Gators swarm swampy area of St. Charles Parish, partially due to spillway opening

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BOUTTE, La. (WVUE) - A swampy area of St. Charles Parish has become a congregation spot of alligators and onlookers alike.

Photo Source: U.S. Air Force / MGN

“My reaction was like wow! Because I haven’t seen this many,” Jaraun White said, peaking over a fence and into the water below, where a horde of alligators swam Monday (July 8).

Video captured over the weekend showing dozens of gators swimming close to the fence is what caused people to stop by the Davis Pond Diversion Monday, where many gators were still out there catching fish.

Jeb Linscombe manages the Fur and Alligator Program within the Department of Wildlife and Fisheries and said while it’s not unusual to see alligators near the I-310 exit to Boutte, the spillway opening is attracting a larger number of them.

“Any time you have water movement like that, what’s going to happen is all different types of fish, from the tiny, tiny little bait fish to larger fish are going to move to that moving water to feed," Linscombe said. “So, it’s going to attract alligators there to feed on those fish.”

Gators typically stay away from people, Linscombe said, but because onlookers have been feeding them, the gators -- much like ducks at a park -- swim up in hopes of being fed.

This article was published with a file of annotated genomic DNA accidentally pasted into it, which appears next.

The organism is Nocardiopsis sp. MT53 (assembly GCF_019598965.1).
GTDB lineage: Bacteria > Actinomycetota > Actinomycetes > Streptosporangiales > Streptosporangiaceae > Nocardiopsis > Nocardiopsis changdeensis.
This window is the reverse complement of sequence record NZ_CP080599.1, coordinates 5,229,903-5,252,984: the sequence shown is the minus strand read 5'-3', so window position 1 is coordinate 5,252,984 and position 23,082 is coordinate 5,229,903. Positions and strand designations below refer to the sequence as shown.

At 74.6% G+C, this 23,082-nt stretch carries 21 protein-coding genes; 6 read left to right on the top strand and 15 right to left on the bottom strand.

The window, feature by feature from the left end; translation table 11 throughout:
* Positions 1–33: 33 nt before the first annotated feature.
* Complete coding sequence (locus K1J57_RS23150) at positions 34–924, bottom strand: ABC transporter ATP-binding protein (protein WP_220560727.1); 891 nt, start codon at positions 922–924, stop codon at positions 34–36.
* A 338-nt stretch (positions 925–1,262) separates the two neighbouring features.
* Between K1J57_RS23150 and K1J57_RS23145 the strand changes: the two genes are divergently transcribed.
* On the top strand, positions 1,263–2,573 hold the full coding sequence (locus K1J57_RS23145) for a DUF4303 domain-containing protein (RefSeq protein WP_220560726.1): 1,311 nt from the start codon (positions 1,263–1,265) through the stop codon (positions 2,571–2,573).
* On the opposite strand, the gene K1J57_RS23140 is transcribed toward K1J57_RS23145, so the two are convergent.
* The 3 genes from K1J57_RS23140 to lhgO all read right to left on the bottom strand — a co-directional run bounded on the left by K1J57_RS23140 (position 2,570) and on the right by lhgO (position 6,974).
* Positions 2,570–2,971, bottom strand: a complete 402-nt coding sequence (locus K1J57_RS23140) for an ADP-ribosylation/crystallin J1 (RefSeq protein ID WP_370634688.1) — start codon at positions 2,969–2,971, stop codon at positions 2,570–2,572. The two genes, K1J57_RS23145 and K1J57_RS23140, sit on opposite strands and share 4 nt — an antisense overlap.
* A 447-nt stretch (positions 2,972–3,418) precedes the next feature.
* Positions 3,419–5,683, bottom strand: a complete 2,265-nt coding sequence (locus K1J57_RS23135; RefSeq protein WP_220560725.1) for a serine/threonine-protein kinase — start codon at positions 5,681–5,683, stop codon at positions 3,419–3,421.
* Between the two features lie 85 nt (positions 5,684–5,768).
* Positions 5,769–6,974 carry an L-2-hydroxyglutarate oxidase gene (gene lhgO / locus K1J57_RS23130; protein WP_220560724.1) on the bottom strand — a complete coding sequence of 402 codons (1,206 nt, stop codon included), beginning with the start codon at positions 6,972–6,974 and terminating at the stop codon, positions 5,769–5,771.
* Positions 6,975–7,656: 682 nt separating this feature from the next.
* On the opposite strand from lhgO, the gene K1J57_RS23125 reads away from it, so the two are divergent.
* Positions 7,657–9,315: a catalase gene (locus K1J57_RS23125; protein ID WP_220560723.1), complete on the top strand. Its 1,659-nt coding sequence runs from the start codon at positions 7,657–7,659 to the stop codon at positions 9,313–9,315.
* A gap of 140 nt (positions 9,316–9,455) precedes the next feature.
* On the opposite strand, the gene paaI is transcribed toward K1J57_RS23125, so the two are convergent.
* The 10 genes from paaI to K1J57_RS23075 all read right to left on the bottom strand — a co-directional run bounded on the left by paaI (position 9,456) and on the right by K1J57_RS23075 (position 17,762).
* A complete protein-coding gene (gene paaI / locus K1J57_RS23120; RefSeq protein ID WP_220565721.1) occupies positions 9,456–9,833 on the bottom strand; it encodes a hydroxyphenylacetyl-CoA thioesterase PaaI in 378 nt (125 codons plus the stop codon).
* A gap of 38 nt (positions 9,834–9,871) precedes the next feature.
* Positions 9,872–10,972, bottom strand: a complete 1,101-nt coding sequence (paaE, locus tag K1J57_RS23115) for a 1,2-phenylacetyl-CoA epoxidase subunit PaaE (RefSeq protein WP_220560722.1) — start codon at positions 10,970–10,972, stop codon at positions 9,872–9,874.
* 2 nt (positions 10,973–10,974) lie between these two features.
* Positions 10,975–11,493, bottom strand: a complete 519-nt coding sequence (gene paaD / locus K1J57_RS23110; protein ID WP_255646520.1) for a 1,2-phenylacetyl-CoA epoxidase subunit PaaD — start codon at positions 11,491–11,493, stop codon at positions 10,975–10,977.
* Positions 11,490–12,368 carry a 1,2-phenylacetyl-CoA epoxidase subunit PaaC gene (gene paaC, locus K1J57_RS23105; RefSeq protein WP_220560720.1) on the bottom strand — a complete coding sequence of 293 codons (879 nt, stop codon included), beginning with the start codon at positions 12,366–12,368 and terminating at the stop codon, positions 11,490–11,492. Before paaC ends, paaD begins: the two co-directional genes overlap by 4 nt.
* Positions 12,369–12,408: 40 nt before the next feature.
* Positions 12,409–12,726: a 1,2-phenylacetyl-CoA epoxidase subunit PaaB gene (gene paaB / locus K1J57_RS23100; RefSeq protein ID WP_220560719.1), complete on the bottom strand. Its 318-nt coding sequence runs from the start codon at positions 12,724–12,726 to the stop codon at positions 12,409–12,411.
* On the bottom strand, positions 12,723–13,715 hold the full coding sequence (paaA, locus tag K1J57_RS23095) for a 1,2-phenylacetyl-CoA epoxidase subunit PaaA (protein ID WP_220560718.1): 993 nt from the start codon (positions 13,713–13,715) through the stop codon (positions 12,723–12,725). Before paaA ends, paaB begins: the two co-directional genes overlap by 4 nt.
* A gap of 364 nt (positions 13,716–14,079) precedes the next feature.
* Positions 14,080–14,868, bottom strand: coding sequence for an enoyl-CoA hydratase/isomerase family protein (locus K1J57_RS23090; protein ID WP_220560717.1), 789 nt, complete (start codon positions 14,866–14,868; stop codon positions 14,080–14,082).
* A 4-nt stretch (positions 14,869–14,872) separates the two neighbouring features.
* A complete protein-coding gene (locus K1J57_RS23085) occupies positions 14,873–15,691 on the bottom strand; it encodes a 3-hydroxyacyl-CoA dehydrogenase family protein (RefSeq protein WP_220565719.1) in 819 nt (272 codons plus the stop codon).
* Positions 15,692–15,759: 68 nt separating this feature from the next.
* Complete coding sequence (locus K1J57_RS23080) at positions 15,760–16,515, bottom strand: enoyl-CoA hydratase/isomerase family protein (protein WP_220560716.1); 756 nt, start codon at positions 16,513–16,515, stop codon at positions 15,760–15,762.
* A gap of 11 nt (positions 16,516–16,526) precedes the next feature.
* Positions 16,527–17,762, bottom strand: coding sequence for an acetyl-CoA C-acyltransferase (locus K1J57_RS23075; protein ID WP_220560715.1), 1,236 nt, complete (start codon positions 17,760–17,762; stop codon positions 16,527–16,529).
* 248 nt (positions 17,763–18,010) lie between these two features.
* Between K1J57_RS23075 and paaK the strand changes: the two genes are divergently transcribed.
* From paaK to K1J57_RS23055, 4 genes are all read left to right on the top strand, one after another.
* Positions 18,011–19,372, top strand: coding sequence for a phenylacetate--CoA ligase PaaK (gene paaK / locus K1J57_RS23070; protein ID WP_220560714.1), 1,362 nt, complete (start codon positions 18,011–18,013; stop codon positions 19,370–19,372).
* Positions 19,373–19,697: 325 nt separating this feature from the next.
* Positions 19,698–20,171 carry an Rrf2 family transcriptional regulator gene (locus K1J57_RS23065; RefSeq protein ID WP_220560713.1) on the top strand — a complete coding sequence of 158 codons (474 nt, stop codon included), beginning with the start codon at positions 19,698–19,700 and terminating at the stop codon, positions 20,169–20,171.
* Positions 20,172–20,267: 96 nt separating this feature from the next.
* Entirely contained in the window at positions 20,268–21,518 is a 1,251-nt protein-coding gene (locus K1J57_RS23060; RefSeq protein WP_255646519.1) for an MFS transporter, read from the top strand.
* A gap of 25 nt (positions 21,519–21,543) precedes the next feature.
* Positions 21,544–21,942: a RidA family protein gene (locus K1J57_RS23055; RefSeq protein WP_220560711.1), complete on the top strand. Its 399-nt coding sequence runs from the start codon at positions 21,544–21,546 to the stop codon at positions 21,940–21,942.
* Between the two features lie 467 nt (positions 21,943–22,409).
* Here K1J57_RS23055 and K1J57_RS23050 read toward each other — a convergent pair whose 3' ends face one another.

“Alligators typically tend to be fearful of humans,” Linscombe said. “But if you feed them enough, they will become, not necessarily aggressive, to you, but they’re going to come towards you, because they think you have something to feed them.”

He said while the food may not be harmful towards them, feeding the gators trains them to feel comfortable close to humans, which poses a safety concern.

With the spillway set to close this month, wildlife officials said the gators may not be out there for long.

“You’re going to see some when it’s closed," Linscome said. “but again, those animals, after it’s closed, they will eventually disperse back to their normal habitats."

Wildlife officials also discourage people from enticing alligators from their natural ecosystems.

Those who encounter alligators should contact wildlife and fisheries.

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